In Ms. Miller's case, the answer was obvious: Her job. Now if somebody could just do the same for her boss.

Saturday, September 24, 2016


I missed my wife when she went away to her college reunion. I spent a lot of time wandering around the house, bumping into things, looking for things to do, and when televised sports finally wore out their appeal, I turned to the next logical outlet: Al Gore's Internet. I sat on the couch with my laptop next to me, and each time something occurred to me as a "Hey, I wonder what happened to," or "What is up with that?" I typed and clicked and found a wellspring of infotainment that I knew existed but rarely fully accessed.
That's because I live in a world with precious little time to devote to surfing the web. When I turn on my computer, it is usually with intent, and that intent is usually business related. I teach technology to five year olds, so finding a web site that delivers content and fun for them is an exciting find. Okay, "exciting" may be overstating, but gratifying nonetheless. Then, if there's time, I check my email and hope that someone has sent me a link to a cat video or an offer to help some poor Nigerian Prince. The idea that I might hop from page to page, looking for connections to bits and pieces of my fragmented memory and imagination doesn't figure into my daily routine. This is a good thing, since the world wide web has only become more and more dense since we got our first AOL account so many years ago. And I mean that in as many ways as "dense" as the word will allow. Back in those days, I used to have a bit that I would do when watching the coming attractions at our local movie theater. I would insist loudly that I would only buy a ticket for a movie if it had its own web site. That was funny, twenty years ago.
Now everyone and everything has a web site. I could not begin to see the entirety of what the web has to offer in just the few days that my wife was gone. Unless I lived in North Korea. Earlier this week, someone in Pyongyang's IT department messed up and dropped the veil on that republic's Internet. There were only twenty-eight domains listed. Of course, just as soon as the door was cracked open, it was nailed shut again, so the half hour I might have afforded myself getting to know the length and breadth of North Korea's Internet will have to be put on hold. But it did make me think: I'll bet those North Koreans get so much more done without all that unfettered pointing and clicking.
What a relief.

Friday, September 23, 2016

Raking Muck

Whenever I hear "Boulder, Colorado," my ears perk up. It's my hometown, after all. I still have a good piece of my heart there, and not just because I spent my formative years traipsing about the tundra there. I have family there. When something happens there, good or bad, exciting or not so much, I wonder how it will affect them. Natural disasters like forest fires and floods are the most frightening alerts that come my way, but happily so far these reports have all proved to be more fret than actual fear. My family does a pretty good job of staying safe. While I watch news reports of smoke pouring over the front range of the Rocky Mountains, or tiny-minded college boys swimming in the rising waters, I wonder how things will be when I return home for a visit.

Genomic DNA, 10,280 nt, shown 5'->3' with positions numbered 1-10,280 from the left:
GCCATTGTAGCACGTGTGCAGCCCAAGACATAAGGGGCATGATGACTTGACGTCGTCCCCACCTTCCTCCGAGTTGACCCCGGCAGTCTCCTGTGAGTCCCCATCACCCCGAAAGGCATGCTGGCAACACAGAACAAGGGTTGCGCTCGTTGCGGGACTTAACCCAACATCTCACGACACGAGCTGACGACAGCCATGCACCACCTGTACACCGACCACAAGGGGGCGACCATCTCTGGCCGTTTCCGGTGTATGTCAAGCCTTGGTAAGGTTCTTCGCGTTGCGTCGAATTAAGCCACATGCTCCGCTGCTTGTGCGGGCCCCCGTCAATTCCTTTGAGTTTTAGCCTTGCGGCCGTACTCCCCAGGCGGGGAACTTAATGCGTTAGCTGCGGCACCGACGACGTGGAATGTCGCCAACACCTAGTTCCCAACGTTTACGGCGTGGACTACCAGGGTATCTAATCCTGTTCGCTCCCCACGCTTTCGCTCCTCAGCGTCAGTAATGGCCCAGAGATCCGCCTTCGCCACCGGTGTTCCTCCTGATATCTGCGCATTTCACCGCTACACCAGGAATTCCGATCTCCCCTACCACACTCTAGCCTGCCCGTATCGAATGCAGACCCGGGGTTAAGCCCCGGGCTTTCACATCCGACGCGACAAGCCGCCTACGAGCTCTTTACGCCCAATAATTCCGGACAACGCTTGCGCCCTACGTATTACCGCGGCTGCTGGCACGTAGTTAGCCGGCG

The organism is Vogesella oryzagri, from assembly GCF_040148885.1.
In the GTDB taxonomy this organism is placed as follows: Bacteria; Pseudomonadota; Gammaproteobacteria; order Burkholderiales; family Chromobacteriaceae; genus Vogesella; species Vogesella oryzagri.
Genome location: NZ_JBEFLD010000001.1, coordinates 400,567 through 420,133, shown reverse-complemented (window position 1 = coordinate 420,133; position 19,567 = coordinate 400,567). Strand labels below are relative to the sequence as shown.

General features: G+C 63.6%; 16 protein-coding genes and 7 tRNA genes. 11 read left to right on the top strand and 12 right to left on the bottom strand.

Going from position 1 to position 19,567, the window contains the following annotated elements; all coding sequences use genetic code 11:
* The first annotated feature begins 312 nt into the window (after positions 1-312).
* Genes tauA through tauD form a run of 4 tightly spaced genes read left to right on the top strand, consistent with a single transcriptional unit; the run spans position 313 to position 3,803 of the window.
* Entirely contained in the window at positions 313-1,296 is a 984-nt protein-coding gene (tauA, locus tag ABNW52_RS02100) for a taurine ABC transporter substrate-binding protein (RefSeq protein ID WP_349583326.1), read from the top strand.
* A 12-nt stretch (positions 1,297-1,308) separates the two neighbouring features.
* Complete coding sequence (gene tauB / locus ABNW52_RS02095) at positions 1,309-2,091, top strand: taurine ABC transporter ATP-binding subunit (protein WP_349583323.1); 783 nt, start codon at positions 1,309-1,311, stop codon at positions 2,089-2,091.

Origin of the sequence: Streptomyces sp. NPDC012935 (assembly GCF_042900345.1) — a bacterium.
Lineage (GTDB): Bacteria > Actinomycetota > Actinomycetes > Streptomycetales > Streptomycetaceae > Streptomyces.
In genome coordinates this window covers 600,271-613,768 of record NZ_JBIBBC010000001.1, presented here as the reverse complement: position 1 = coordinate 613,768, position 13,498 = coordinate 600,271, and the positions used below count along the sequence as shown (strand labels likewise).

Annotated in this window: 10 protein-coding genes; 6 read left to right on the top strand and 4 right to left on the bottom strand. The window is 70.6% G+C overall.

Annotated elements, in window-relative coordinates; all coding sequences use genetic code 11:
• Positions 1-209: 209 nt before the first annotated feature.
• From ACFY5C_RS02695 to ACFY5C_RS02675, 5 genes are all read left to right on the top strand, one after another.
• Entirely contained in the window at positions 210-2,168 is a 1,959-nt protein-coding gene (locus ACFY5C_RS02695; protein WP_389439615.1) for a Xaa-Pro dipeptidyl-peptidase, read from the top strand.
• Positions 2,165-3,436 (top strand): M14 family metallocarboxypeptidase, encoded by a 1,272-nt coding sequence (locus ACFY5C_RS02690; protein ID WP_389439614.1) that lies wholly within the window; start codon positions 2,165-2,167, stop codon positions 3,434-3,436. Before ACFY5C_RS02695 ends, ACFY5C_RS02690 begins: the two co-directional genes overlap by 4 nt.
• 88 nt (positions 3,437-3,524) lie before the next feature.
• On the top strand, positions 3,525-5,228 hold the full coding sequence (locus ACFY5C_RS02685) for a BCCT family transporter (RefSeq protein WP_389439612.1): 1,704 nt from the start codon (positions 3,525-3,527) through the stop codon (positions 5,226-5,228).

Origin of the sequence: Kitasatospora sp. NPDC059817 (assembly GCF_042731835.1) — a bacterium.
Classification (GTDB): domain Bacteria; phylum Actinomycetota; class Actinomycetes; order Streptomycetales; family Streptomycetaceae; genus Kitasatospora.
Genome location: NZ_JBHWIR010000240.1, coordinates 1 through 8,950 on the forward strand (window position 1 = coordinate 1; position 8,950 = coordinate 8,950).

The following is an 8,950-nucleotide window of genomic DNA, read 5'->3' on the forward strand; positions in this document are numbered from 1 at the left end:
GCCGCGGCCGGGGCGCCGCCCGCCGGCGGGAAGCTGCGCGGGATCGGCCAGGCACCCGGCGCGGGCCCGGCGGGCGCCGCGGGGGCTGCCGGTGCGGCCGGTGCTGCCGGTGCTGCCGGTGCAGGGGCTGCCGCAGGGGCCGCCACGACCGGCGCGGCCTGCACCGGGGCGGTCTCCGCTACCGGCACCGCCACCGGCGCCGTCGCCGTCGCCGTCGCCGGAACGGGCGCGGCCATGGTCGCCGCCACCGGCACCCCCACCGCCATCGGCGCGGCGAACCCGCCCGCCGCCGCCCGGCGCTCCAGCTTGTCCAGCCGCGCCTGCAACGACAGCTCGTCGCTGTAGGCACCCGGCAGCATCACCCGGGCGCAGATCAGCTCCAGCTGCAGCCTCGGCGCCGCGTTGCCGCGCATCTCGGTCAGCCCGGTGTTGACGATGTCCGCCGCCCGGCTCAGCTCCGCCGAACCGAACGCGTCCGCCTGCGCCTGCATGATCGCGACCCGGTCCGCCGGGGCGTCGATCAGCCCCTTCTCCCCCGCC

Will I see the scars on the land? Will the forests still be scorched? Will I recognize the place? This doesn't take into account the urban renewal that exists in all towns, but most profoundly for me in this college town at the foot of the Rockies. All that geography is still stored in the back of my mind, and sometimes when I am having trouble sleeping, I go for drives on the streets of my youth. I imagine what used to be and every so often what is, once I have seen it and made corrections to my internal map.
And then there was this two-night CBS show about the murder of JonBenet Ramsey. In some horrible commemoration of the twentieth anniversary of this little girl's death, the Columbia Broadcasting System turned its inquiring eye toward that college town at the foot of the Rockies. Twenty years ago, a little girl was found dead in her family's home on the north edge of town. I know the neighborhood well. It was where my father had a paper route once upon a million years ago. It was just up the hill from the University from which I graduated. I know those tree-lined streets well, and even though I had already moved away when the story hit the tabloids, I can remember feeling a connection to the people who stayed. Murder of any sort is a pretty rare occurrence in Boulder, and anything this tawdry was certainly way out of character for where I grew up. There was months of speculation and cable news coverage of every detail and every lead that panned out to nothing. For years, rumors and theories swirled around, and each time some "fresh revelation" was made, cameras showed up and videotape rolled. I watched, not because I was invested in the case, but because I got to see pictures of where I used to live.
When the show aired last Sunday and Monday, I told myself that I didn't want to watch. I didn't believe that Scotland Yard and the FBI would combine to crack the case after decades of rumor and innuendo, but I could watch the city of my birth slide past in the background as they made their own conclusions about what really happened that night so very long ago. Not for very long, however. Dredging up tabloid awfulness in the name of justice made me glaze over at some point, and I fell asleep. And I dreamed of Boulder and its majestic Flatirons and glorious sunsets and all the places I knew and loved and the people I knew who still lived there and couldn't wait for this dark cloud to pass again. In my dreams, I was driving back home again. Without a cloud in the sky.